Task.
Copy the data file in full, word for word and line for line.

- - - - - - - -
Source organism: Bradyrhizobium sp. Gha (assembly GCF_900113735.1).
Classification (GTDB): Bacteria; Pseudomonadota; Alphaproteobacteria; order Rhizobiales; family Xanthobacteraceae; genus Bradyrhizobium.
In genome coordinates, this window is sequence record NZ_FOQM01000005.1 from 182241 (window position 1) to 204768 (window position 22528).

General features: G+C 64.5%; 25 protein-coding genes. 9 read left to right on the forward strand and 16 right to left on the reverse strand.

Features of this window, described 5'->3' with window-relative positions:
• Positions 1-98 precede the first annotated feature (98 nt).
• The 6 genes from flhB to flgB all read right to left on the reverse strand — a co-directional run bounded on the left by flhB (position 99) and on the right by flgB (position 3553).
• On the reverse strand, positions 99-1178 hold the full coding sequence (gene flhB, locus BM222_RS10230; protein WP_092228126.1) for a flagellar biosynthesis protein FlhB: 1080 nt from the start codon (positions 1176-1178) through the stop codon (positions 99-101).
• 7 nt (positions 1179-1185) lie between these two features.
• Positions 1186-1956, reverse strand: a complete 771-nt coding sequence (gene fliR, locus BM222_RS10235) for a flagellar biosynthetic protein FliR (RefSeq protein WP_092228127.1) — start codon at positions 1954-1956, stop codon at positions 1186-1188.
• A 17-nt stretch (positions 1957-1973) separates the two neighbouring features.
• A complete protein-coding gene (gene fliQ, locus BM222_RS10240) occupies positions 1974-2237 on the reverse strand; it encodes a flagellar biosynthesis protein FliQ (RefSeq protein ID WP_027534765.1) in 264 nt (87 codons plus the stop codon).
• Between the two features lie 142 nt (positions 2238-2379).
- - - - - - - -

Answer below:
Source organism: Bradyrhizobium sp. Gha (assembly GCF_900113735.1).
Classification (GTDB): Bacteria; Pseudomonadota; Alphaproteobacteria; order Rhizobiales; family Xanthobacteraceae; genus Bradyrhizobium.
In genome coordinates, this window is sequence record NZ_FOQM01000005.1 from 182241 (window position 1) to 204768 (window position 22528).

General features: G+C 64.5%; 25 protein-coding genes. 9 read left to right on the forward strand and 16 right to left on the reverse strand.

Features of this window, described 5'->3' with window-relative positions:
• Positions 1-98 precede the first annotated feature (98 nt).
• The 6 genes from flhB to flgB all read right to left on the reverse strand — a co-directional run bounded on the left by flhB (position 99) and on the right by flgB (position 3553).
• On the reverse strand, positions 99-1178 hold the full coding sequence (gene flhB, locus BM222_RS10230; protein WP_092228126.1) for a flagellar biosynthesis protein FlhB: 1080 nt from the start codon (positions 1176-1178) through the stop codon (positions 99-101).
• 7 nt (positions 1179-1185) lie between these two features.
• Positions 1186-1956, reverse strand: a complete 771-nt coding sequence (gene fliR, locus BM222_RS10235) for a flagellar biosynthetic protein FliR (RefSeq protein WP_092228127.1) — start codon at positions 1954-1956, stop codon at positions 1186-1188.
• A 17-nt stretch (positions 1957-1973) separates the two neighbouring features.
• A complete protein-coding gene (gene fliQ, locus BM222_RS10240) occupies positions 1974-2237 on the reverse strand; it encodes a flagellar biosynthesis protein FliQ (RefSeq protein ID WP_027534765.1) in 264 nt (87 codons plus the stop codon).
• Between the two features lie 142 nt (positions 2238-2379).